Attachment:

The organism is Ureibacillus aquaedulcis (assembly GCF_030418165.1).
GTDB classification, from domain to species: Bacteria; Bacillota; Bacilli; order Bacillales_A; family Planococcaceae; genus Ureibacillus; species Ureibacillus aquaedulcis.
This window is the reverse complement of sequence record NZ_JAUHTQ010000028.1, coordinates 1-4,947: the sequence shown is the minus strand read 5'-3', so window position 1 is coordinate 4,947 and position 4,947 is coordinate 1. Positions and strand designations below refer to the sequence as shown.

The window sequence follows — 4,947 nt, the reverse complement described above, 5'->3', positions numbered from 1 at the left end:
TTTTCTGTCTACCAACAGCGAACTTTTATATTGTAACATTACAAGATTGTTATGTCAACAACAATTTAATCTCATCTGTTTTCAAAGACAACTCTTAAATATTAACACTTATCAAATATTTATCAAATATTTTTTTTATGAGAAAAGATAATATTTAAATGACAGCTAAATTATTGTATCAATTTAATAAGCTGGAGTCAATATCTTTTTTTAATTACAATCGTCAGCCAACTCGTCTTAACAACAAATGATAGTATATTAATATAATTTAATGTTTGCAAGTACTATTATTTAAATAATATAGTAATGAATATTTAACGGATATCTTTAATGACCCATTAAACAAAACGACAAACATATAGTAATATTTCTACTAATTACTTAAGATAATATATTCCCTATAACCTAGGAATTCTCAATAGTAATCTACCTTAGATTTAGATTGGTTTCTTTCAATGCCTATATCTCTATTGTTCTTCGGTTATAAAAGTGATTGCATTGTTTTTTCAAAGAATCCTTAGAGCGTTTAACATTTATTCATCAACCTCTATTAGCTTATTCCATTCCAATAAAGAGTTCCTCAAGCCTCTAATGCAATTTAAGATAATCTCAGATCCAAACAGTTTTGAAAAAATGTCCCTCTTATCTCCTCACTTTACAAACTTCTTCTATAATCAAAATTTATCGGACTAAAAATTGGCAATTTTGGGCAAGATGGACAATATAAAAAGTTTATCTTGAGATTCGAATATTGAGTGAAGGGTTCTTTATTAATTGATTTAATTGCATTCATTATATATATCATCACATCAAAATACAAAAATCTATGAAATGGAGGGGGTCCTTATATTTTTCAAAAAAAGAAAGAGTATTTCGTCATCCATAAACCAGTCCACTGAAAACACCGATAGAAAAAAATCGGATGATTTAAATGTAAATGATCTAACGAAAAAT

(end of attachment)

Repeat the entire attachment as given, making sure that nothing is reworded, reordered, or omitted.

The organism is Ureibacillus aquaedulcis (assembly GCF_030418165.1).
GTDB classification, from domain to species: Bacteria; Bacillota; Bacilli; order Bacillales_A; family Planococcaceae; genus Ureibacillus; species Ureibacillus aquaedulcis.
This window is the reverse complement of sequence record NZ_JAUHTQ010000028.1, coordinates 1-4,947: the sequence shown is the minus strand read 5'-3', so window position 1 is coordinate 4,947 and position 4,947 is coordinate 1. Positions and strand designations below refer to the sequence as shown.

The window sequence follows — 4,947 nt, the reverse complement described above, 5'->3', positions numbered from 1 at the left end:
TTTTCTGTCTACCAACAGCGAACTTTTATATTGTAACATTACAAGATTGTTATGTCAACAACAATTTAATCTCATCTGTTTTCAAAGACAACTCTTAAATATTAACACTTATCAAATATTTATCAAATATTTTTTTTATGAGAAAAGATAATATTTAAATGACAGCTAAATTATTGTATCAATTTAATAAGCTGGAGTCAATATCTTTTTTTAATTACAATCGTCAGCCAACTCGTCTTAACAACAAATGATAGTATATTAATATAATTTAATGTTTGCAAGTACTATTATTTAAATAATATAGTAATGAATATTTAACGGATATCTTTAATGACCCATTAAACAAAACGACAAACATATAGTAATATTTCTACTAATTACTTAAGATAATATATTCCCTATAACCTAGGAATTCTCAATAGTAATCTACCTTAGATTTAGATTGGTTTCTTTCAATGCCTATATCTCTATTGTTCTTCGGTTATAAAAGTGATTGCATTGTTTTTTCAAAGAATCCTTAGAGCGTTTAACATTTATTCATCAACCTCTATTAGCTTATTCCATTCCAATAAAGAGTTCCTCAAGCCTCTAATGCAATTTAAGATAATCTCAGATCCAAACAGTTTTGAAAAAATGTCCCTCTTATCTCCTCACTTTACAAACTTCTTCTATAATCAAAATTTATCGGACTAAAAATTGGCAATTTTGGGCAAGATGGACAATATAAAAAGTTTATCTTGAGATTCGAATATTGAGTGAAGGGTTCTTTATTAATTGATTTAATTGCATTCATTATATATATCATCACATCAAAATACAAAAATCTATGAAATGGAGGGGGTCCTTATATTTTTCAAAAAAAGAAAGAGTATTTCGTCATCCATAAACCAGTCCACTGAAAACACCGATAGAAAAAAATCGGATGATTTAAATGTAAATGATCTAACGAAAAAT